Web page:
Ingrid Newkirk, the founder and president of People for the Ethical Treatment of Animals (PETA) urges people to think about the language they use when discussing domestic cats and dogs. It’s important to do this. I always make the effort to be careful with the use of language when I write articles because it firstly reflects the attitude of people towards companion animals and secondly in using the wrong words you can reinforce bad attitudes. If I use the word ‘owner’ or ‘pet’ I do so deliberately to make a point.
At a fundamental level, the way to improve animal welfare is to change the attitude of people in respect of their relationship with both wild and domestic animals. Although there are many millions of excellent domestic cat guardians, taken as a whole, it is very difficult to come to a conclusion other than that our relationship with domestic cats is at best a bit of a failure. And people’s attitude is made clear with the use of the word ‘pet’ to describe a companion animal.
I fully agree with Ingrid Newkirk, and always have done, when she says that the word ‘pet’ can reduce companion animals to commodities. And when you reduce an animal to a commodity it opens the door to abuses. It opens the door to relating to that animal as a non-sentient being without feeling pain or emotions. Interestingly, Newkirk equates the word ‘pet’ to referring to women as ‘sweetie’ or ‘honey’. These are terms of affection usually said by a male partner but she argues that they make women feel less of a person. It is a condescending term and describing domestic cats as pets is also condescending to the animals.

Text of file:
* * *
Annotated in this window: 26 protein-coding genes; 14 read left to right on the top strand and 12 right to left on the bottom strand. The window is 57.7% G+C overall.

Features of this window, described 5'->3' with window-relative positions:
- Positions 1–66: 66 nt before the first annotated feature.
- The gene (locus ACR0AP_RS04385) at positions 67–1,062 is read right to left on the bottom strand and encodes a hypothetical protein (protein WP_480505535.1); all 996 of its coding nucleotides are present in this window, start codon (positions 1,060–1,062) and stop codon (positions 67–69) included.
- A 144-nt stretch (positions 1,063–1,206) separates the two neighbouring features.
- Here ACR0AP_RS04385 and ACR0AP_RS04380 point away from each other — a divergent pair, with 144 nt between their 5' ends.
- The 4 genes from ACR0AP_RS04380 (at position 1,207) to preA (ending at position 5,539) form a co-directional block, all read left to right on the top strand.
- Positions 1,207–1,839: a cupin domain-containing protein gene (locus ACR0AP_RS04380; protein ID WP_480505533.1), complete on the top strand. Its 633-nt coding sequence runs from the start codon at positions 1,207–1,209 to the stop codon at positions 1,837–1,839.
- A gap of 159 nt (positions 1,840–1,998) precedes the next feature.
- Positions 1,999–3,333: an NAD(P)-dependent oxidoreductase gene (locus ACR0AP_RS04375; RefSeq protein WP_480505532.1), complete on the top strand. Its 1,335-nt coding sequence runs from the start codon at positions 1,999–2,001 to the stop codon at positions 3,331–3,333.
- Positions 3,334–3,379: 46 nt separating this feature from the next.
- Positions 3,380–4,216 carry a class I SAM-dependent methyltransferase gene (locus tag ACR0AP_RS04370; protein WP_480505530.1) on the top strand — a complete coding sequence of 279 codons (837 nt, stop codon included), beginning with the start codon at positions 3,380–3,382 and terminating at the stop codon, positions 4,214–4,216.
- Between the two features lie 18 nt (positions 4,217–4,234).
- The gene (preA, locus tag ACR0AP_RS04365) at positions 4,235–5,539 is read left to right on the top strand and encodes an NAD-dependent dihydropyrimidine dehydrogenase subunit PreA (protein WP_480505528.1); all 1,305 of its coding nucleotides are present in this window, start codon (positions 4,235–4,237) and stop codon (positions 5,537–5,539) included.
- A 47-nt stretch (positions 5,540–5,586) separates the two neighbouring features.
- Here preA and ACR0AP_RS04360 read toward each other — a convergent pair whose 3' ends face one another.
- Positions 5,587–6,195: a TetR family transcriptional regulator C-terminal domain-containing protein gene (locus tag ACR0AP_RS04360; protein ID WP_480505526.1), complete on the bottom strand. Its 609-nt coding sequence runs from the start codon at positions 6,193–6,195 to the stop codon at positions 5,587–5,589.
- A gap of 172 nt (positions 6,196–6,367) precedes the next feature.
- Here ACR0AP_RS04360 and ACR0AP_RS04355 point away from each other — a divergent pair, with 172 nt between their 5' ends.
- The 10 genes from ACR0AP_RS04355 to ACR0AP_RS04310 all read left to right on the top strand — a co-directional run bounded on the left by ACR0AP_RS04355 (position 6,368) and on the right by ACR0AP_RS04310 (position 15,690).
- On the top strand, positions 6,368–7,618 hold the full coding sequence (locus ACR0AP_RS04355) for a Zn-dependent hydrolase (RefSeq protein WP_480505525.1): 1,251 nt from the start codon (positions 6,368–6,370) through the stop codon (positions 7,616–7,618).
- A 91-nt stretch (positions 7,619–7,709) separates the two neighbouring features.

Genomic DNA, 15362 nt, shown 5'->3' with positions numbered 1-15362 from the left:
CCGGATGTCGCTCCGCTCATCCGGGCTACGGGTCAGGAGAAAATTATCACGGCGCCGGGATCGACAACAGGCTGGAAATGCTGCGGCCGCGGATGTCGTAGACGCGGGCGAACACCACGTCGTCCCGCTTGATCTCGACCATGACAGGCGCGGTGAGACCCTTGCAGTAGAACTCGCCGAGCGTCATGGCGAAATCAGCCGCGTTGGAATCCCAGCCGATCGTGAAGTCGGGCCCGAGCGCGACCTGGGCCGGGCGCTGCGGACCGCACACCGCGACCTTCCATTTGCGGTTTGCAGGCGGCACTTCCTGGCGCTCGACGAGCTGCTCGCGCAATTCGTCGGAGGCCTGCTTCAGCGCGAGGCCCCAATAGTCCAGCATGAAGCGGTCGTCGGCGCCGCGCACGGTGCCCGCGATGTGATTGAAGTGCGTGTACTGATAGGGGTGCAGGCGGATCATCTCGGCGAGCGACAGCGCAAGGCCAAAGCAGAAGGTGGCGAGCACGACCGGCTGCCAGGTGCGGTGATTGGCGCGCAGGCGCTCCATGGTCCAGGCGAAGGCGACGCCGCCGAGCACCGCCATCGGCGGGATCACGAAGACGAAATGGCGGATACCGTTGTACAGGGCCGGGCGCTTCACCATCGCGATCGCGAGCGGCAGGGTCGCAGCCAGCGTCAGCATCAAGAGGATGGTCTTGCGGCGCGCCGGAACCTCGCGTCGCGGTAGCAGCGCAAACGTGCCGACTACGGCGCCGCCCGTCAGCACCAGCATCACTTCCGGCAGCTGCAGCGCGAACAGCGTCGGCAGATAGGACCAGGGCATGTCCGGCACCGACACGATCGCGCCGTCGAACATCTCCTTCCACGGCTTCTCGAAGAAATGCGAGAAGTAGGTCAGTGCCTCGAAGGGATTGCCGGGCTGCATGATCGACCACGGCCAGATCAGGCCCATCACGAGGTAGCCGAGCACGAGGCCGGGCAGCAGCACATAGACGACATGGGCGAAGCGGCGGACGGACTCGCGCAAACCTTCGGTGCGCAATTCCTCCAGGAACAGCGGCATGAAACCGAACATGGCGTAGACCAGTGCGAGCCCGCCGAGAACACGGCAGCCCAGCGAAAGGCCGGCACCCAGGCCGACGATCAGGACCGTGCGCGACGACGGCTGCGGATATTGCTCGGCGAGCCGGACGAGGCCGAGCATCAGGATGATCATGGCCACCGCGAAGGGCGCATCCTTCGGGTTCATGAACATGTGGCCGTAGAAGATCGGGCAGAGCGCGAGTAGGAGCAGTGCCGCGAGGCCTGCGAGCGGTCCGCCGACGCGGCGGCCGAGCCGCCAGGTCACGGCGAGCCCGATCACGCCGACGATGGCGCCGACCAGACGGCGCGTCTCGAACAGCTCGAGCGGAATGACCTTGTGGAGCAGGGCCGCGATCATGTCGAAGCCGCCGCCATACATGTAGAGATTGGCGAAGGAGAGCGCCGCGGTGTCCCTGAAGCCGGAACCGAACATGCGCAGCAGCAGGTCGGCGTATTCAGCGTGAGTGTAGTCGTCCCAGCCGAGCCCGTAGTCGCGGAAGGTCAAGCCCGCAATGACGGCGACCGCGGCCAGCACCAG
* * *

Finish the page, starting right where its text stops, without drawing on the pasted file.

In my opinion, the use of language is circular. It reflects our attitudes and opinions. Subsequently it reinforces those opinions. Language hardens existing attitudes. It is possible to reverse the process by unpicking deep-rooted, poor attitudes through the use of alternative language and specific words. Universally, referring to pets as companion animals over a long time would change attitudes and improve animal welfare.
The process is similar to the use of law. Laws reflect the attitude of society. They are a product of society. However, laws can also change society’s attitudes. Therefore, the enactment of a law may not at the time of enactment reflect the views of society but the intention of the law is to change those views so that in the future the laws do reflect society’s attitudes.
A lot of people who are ambivalent about their relationship with animals and those with a poor attitude towards animals regard PETA as an organisation which is extreme in its views and objectives. They are not extreme. They simply present the truth and when you confront the truth it can cause friction and a reactionary response. Hence the label ‘extreme’. There is a natural tendency for the human to look down on animals and treat them as objects to be used to improve their lives. Or to entertain.
Changing language to describe our pets as companion animals is one step towards changing this false attitude which is so deep-rooted that it will take a very long time to change. I believe that the human-animal relationship is rooted in outdated concepts promulgated by Christianity. A lot of what we do in the West emanates from our religious past and in this instance Christianity. The Bible was written at the time when attitudes towards animals were quite different to today. It is an attitude of them and us. It’s about humans being superior to animals and even when Christianity promotes animal welfare it is not in terms of equality but about what humans can do as superior beings to help animals.
It would be much better if we regarded animals as our equals. That, in an instant, would dramatically improve animal welfare.
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Ricky Gervais calls Pope Frances ‘stupid’ when he said people are selfish in preferring companion animals over children